Wednesday, 8 June 2011

Insurance Banana Skins 2011 - PWC and CIFI

A regular publication (free from PWC at this link (fill out short form)), the 2011 Insurance Banana Skins document contains some extraordinily candid insights into the thoughts of the Insurance industry across the globe, with a heavy Solvency II and ERM flavour this year. My summary points on the rankings and quotes below;

  • 490 responses, 190 from UK (two from my stomping ground on the Isle of Man!)
  • Regulation and Capital fairly in my view occupy number 1 and 2 respectively
  • Actuarial assumptions incredibly low at 12, bearing in mind how much they will need to be documented, challenged and validated in the ORSA process under Solvency II. It is higher in non-life companies, and more intriguingly, in Regulator's views!
  • Talent is a new entry, and is certainly reflective of the consulting industry
  • Highlights fear that Solvency II is not just expensive, but takes smart professionals away from their day job (an excuse used by the Irish Banking industry with Basel II in the recently published inquest). They cite a CRO at a major UK insurer noting it could be "to the detriment of oversight of the commercial challenges" of the industry.
  • Risk management well down the rankings, after Insurance outperformed Banking in this respect - I would note that the CEA/Geneva Association et al lobbying on Insurers being classified as SIFI's by the G20 is still ongoing.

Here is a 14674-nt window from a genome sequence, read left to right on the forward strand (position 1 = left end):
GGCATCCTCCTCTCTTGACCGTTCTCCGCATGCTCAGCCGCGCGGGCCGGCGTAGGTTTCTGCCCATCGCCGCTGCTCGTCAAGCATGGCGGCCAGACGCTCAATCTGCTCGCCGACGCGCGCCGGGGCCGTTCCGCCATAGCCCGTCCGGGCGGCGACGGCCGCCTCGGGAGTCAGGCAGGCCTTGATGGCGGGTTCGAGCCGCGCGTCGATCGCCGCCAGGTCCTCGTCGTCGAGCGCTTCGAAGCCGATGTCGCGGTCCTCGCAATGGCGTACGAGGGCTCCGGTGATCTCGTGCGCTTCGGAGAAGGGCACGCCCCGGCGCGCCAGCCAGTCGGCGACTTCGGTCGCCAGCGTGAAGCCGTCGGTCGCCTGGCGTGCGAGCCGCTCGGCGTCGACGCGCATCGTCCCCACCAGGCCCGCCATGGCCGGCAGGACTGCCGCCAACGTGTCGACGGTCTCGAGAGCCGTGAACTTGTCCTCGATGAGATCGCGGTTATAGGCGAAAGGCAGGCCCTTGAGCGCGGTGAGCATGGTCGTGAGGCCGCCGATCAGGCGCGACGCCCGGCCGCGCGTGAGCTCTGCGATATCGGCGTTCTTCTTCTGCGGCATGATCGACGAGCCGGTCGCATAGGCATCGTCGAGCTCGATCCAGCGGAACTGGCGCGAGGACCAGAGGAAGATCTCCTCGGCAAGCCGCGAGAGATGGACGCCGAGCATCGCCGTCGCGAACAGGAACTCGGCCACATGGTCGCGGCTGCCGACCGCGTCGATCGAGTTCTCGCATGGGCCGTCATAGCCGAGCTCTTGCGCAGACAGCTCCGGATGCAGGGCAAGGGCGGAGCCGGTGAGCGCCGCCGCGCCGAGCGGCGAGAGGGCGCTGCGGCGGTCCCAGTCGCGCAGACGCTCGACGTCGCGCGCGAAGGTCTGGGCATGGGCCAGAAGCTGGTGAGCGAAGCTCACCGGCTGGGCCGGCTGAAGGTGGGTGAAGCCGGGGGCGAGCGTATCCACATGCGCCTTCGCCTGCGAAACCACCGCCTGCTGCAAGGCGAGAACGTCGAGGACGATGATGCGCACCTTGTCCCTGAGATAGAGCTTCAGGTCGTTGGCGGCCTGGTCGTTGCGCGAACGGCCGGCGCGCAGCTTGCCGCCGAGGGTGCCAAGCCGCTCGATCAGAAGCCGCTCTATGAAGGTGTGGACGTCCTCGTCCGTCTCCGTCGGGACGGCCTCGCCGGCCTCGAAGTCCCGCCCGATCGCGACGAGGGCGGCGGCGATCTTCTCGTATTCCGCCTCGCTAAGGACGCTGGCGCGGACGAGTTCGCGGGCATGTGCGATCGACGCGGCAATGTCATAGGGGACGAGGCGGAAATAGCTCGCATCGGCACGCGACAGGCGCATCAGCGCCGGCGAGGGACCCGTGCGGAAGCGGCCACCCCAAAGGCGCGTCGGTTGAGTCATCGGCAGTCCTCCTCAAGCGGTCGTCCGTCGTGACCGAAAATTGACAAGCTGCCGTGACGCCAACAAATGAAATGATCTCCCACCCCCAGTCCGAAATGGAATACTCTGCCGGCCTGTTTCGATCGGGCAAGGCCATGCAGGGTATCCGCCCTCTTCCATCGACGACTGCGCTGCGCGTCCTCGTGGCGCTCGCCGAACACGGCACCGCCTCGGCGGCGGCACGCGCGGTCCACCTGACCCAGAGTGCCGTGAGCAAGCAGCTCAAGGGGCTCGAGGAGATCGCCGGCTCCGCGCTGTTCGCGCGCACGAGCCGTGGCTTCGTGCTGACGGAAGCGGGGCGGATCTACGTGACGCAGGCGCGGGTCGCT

• Fantastic consultant quote that "Those entities which do not hold high quality capital and have poor risk management tend to be overly critical of Solvency II" - it wasn't me incidentally!
  • Prudential Financial Risk director quoted as saying there is "significant risk" that the industry could "platinum plate" models, rather than company-specific versions, though this isn't substantiated
  • Solvency II "Largely pointless" to one Lloyds underwriter
  • Comment from Axa COO in Asia that "...some lines of business will suffer due to missing capital"
  • On Actuarial Assumptions, divergence shown with quotes like "Are actuarial models...becoming the main operational risk", versus "I'm not sure why this [actuarial assumptions] is a risk".
  • Quality observation that "generally, the world is moving increasingly quickly, and so the validity of assumptions is falling" - needs substantiation, but is a salient point
  • Aon analyst notes that with the focus on internal models, "risk managers and underwriters may start to place more reliance on the model, and less on judgement".
  • Neglected area of reputational risk highlighted by an Australian respondent, who looks at the industry reputation damage caused by procrastination, sneaky clauses, exclusionary language etc, which I really liked (easy to focus on single entity reputation).

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